How to choose your ideal running distance

Most road runners have a favourite distance, but picking your ideal running distance can be tricky as you weigh up options from 5km to the marathon.

For many people, the choice boils down to how much time they have available, but factors such as your fitness, body type and even your life goals will influence your choice.

Time

Finding enough time in your life for a run can be challenging, which is why 5km and 10km races are so popular.

This is exemplified by the success of Parkrun, an organisation which puts on free 5km races at more than 1,400 venues in 22 different countries. An estimated quarter of a million people take part in these runs every Saturday morning.

Parkrun’s success is partly down to the fact that 5km is a realistic target for most people, and you can build up to the distance quickly even from a low fitness base. Training runs can be short, so they can fit into busy schedules.

If you have your eyes on longer races, then you have to think about the sheer amount of time you need to be training. Completing a marathon under three hours is a very respectable achievement, and your training is likely to take up a lot of time every week.

Body type and fitness level

Your body type plays a big part in the running distance you choose, especially if you are just starting out.

Road running has an impact on your body, and mostly that is positive, as your lungs, heart and energy systems can all improve with exercise. However, you also have to manage the physical demands that running places on your joints, muscles and bones.

When you run your lower legs absorb around four times your body weight, which is one reason why the best distance runners are usually short and slim. Their legs do not need to work as hard just to carry the rest of the body.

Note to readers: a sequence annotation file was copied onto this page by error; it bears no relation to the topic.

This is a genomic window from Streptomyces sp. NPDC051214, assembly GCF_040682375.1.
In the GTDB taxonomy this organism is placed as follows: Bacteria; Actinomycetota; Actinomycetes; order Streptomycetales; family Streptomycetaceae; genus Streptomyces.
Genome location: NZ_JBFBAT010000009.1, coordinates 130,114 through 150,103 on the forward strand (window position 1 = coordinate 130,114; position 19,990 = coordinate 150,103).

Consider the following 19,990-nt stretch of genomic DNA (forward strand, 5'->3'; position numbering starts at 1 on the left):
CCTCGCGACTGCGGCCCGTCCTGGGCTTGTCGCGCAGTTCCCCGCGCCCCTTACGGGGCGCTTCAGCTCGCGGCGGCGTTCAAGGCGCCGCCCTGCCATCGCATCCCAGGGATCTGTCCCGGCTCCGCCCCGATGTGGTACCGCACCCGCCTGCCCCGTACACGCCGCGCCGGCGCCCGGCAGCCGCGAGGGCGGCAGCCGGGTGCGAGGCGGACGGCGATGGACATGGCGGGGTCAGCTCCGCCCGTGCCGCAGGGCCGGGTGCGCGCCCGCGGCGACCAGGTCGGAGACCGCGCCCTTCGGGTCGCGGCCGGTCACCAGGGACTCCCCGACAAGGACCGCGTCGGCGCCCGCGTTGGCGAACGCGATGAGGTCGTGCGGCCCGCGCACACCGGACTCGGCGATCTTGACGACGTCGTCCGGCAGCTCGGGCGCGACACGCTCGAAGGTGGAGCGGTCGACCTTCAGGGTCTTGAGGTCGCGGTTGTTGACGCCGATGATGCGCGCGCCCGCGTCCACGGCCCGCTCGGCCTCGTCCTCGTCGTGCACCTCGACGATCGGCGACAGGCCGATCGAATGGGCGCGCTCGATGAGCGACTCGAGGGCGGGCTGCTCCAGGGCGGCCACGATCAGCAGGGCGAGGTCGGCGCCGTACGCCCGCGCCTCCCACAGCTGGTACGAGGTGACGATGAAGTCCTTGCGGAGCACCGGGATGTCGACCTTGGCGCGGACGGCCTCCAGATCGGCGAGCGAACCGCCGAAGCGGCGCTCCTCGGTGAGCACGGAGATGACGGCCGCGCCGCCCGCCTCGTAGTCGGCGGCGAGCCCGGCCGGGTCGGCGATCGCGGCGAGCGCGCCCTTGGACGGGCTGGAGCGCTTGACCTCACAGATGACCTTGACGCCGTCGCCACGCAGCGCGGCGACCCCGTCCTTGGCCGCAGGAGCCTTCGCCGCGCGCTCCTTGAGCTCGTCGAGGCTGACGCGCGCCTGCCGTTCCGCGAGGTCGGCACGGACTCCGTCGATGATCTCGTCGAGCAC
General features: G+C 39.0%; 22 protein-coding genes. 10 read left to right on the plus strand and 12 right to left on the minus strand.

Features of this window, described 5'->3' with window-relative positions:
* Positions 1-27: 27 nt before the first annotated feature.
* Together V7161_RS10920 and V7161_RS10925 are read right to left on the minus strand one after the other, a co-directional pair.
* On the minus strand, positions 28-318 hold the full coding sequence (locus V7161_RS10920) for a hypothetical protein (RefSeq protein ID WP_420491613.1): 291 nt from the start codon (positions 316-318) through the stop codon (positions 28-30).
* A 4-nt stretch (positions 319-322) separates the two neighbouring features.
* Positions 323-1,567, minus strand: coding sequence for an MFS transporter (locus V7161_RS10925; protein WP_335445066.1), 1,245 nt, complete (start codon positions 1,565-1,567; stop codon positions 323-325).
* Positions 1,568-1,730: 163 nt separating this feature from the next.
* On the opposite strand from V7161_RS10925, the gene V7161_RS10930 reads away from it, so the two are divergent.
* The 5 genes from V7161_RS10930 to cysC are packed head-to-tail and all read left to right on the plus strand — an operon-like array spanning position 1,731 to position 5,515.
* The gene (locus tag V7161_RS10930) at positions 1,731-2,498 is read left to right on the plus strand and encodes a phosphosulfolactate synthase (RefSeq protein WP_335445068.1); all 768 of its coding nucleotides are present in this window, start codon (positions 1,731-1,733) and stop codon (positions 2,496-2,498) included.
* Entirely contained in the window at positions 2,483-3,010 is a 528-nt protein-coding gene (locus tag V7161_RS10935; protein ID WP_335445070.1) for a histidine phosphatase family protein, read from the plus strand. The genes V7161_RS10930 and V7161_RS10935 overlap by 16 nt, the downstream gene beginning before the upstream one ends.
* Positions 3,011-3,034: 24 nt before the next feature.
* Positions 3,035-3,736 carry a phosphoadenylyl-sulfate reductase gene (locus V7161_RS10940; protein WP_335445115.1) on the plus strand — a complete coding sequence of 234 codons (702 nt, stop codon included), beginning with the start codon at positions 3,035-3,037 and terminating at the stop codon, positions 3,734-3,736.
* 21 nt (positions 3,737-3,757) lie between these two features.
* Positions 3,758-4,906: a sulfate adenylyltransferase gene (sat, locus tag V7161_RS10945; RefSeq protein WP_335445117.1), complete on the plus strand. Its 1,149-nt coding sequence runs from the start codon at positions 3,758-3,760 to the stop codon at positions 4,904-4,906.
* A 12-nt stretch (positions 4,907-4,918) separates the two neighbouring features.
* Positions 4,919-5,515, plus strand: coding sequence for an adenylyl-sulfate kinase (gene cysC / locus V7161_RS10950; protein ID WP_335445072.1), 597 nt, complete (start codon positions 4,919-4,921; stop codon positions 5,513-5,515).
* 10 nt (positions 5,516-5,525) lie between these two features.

If you are heavily built or overweight, you can risk foot and shin injuries if you start running too far or too quickly. Take it slow and keep it short to start with, and increase your pace or mileage as your fitness improves.

Beware the call of the marathon

The marathon is an iconic distance and anyone who completes one deserves tremendous praise, but don’t assume it’s your ideal running distance or even your ultimate goal.

You can run for fitness, health, companionship, pleasure, and even for the thrill of competition without tackling something as long and demanding as a marathon’s 26 miles.

Such a long race demands a huge commitment of time and energy, and that just might not suit your body or your lifestyle.

The same logic applies to various time milestones, like 20 minutes for the 5km or 1 hour for the 10k. These are arbitrary goals that might not be useful to you.

Goals

This doesn’t mean you shouldn’t set any ambitious goals for yourself as a runner. Your running distance now might be just a starting point, and your goals should be appropriate and achievable.

You may have a goal of completing a Parkrun, or you could be using running to achieve a different goal like losing weight or reducing your blood pressure.

Be realistic about your goals and identify intermediate goals that will help you achieve your ultimate aims. For example, you can work up to different milestone distances as you aim to complete a half-marathon.

Be flexible and enjoy yourself